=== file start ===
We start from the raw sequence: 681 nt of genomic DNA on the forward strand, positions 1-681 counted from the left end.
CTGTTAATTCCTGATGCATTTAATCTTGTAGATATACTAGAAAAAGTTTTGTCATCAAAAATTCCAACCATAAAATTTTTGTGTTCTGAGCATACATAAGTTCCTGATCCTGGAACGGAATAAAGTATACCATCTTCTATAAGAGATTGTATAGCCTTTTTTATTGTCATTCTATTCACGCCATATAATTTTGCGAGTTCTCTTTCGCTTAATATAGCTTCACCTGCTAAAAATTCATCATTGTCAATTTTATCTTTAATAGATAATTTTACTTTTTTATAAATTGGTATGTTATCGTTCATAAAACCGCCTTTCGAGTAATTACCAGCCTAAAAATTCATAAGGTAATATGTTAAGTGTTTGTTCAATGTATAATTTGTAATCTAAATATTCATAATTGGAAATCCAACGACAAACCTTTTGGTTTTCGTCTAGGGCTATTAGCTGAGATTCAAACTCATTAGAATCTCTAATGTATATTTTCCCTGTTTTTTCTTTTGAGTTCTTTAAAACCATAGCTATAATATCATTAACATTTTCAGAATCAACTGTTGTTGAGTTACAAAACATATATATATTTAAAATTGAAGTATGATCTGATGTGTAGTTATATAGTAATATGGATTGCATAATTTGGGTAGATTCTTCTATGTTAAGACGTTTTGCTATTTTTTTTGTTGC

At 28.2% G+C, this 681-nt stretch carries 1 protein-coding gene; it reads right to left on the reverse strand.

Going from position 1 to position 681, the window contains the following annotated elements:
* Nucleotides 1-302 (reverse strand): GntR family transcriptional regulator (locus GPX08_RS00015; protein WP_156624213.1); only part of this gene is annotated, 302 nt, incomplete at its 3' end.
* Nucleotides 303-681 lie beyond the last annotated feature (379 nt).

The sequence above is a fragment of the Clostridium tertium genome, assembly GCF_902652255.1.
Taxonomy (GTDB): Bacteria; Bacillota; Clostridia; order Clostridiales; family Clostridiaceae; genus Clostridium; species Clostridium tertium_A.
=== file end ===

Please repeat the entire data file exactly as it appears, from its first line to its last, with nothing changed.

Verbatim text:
We start from the raw sequence: 681 nt of genomic DNA on the forward strand, positions 1-681 counted from the left end.
CTGTTAATTCCTGATGCATTTAATCTTGTAGATATACTAGAAAAAGTTTTGTCATCAAAAATTCCAACCATAAAATTTTTGTGTTCTGAGCATACATAAGTTCCTGATCCTGGAACGGAATAAAGTATACCATCTTCTATAAGAGATTGTATAGCCTTTTTTATTGTCATTCTATTCACGCCATATAATTTTGCGAGTTCTCTTTCGCTTAATATAGCTTCACCTGCTAAAAATTCATCATTGTCAATTTTATCTTTAATAGATAATTTTACTTTTTTATAAATTGGTATGTTATCGTTCATAAAACCGCCTTTCGAGTAATTACCAGCCTAAAAATTCATAAGGTAATATGTTAAGTGTTTGTTCAATGTATAATTTGTAATCTAAATATTCATAATTGGAAATCCAACGACAAACCTTTTGGTTTTCGTCTAGGGCTATTAGCTGAGATTCAAACTCATTAGAATCTCTAATGTATATTTTCCCTGTTTTTTCTTTTGAGTTCTTTAAAACCATAGCTATAATATCATTAACATTTTCAGAATCAACTGTTGTTGAGTTACAAAACATATATATATTTAAAATTGAAGTATGATCTGATGTGTAGTTATATAGTAATATGGATTGCATAATTTGGGTAGATTCTTCTATGTTAAGACGTTTTGCTATTTTTTTTGTTGC

At 28.2% G+C, this 681-nt stretch carries 1 protein-coding gene; it reads right to left on the reverse strand.

Going from position 1 to position 681, the window contains the following annotated elements:
* Nucleotides 1-302 (reverse strand): GntR family transcriptional regulator (locus GPX08_RS00015; protein WP_156624213.1); only part of this gene is annotated, 302 nt, incomplete at its 3' end.
* Nucleotides 303-681 lie beyond the last annotated feature (379 nt).

The sequence above is a fragment of the Clostridium tertium genome, assembly GCF_902652255.1.
Taxonomy (GTDB): Bacteria; Bacillota; Clostridia; order Clostridiales; family Clostridiaceae; genus Clostridium; species Clostridium tertium_A.